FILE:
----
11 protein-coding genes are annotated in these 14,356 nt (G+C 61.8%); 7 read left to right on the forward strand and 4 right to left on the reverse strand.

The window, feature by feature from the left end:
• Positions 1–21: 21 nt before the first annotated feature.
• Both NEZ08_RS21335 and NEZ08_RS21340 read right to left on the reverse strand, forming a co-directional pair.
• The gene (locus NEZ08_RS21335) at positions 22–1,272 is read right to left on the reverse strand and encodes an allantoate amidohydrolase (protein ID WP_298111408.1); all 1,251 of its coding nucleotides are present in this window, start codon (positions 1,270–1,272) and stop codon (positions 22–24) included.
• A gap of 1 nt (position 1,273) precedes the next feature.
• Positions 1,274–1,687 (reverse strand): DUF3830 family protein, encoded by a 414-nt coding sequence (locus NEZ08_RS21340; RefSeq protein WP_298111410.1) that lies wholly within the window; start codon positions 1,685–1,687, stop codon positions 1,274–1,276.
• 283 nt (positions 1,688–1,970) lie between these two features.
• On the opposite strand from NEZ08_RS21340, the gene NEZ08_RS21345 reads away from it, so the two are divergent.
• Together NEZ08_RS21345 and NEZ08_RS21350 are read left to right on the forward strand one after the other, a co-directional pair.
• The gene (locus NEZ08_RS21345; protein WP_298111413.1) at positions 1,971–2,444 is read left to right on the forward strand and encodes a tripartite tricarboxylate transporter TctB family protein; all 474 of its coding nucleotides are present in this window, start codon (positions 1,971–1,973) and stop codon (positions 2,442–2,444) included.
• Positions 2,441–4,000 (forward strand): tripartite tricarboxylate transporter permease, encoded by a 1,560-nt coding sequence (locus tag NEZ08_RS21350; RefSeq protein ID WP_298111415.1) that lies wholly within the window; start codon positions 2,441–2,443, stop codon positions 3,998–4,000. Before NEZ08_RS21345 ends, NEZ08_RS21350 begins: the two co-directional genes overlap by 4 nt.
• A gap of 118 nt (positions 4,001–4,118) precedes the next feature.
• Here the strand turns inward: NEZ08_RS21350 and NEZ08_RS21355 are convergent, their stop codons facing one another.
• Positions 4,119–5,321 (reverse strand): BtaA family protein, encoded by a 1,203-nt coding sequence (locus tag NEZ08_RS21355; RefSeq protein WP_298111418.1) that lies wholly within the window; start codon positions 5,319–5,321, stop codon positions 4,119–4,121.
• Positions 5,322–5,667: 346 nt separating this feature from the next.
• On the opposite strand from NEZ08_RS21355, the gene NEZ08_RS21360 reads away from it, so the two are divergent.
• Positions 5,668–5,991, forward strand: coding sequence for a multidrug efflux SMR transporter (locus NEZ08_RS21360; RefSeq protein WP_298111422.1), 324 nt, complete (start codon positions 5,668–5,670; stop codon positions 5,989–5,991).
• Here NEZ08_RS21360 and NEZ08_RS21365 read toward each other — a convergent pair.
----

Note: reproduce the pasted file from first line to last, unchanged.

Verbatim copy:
11 protein-coding genes are annotated in these 14,356 nt (G+C 61.8%); 7 read left to right on the forward strand and 4 right to left on the reverse strand.

The window, feature by feature from the left end:
• Positions 1–21: 21 nt before the first annotated feature.
• Both NEZ08_RS21335 and NEZ08_RS21340 read right to left on the reverse strand, forming a co-directional pair.
• The gene (locus NEZ08_RS21335) at positions 22–1,272 is read right to left on the reverse strand and encodes an allantoate amidohydrolase (protein ID WP_298111408.1); all 1,251 of its coding nucleotides are present in this window, start codon (positions 1,270–1,272) and stop codon (positions 22–24) included.
• A gap of 1 nt (position 1,273) precedes the next feature.
• Positions 1,274–1,687 (reverse strand): DUF3830 family protein, encoded by a 414-nt coding sequence (locus NEZ08_RS21340; RefSeq protein WP_298111410.1) that lies wholly within the window; start codon positions 1,685–1,687, stop codon positions 1,274–1,276.
• 283 nt (positions 1,688–1,970) lie between these two features.
• On the opposite strand from NEZ08_RS21340, the gene NEZ08_RS21345 reads away from it, so the two are divergent.
• Together NEZ08_RS21345 and NEZ08_RS21350 are read left to right on the forward strand one after the other, a co-directional pair.
• The gene (locus NEZ08_RS21345; protein WP_298111413.1) at positions 1,971–2,444 is read left to right on the forward strand and encodes a tripartite tricarboxylate transporter TctB family protein; all 474 of its coding nucleotides are present in this window, start codon (positions 1,971–1,973) and stop codon (positions 2,442–2,444) included.
• Positions 2,441–4,000 (forward strand): tripartite tricarboxylate transporter permease, encoded by a 1,560-nt coding sequence (locus tag NEZ08_RS21350; RefSeq protein ID WP_298111415.1) that lies wholly within the window; start codon positions 2,441–2,443, stop codon positions 3,998–4,000. Before NEZ08_RS21345 ends, NEZ08_RS21350 begins: the two co-directional genes overlap by 4 nt.
• A gap of 118 nt (positions 4,001–4,118) precedes the next feature.
• Here the strand turns inward: NEZ08_RS21350 and NEZ08_RS21355 are convergent, their stop codons facing one another.
• Positions 4,119–5,321 (reverse strand): BtaA family protein, encoded by a 1,203-nt coding sequence (locus tag NEZ08_RS21355; RefSeq protein WP_298111418.1) that lies wholly within the window; start codon positions 5,319–5,321, stop codon positions 4,119–4,121.
• Positions 5,322–5,667: 346 nt separating this feature from the next.
• On the opposite strand from NEZ08_RS21355, the gene NEZ08_RS21360 reads away from it, so the two are divergent.
• Positions 5,668–5,991, forward strand: coding sequence for a multidrug efflux SMR transporter (locus NEZ08_RS21360; RefSeq protein WP_298111422.1), 324 nt, complete (start codon positions 5,668–5,670; stop codon positions 5,989–5,991).
• Here NEZ08_RS21360 and NEZ08_RS21365 read toward each other — a convergent pair.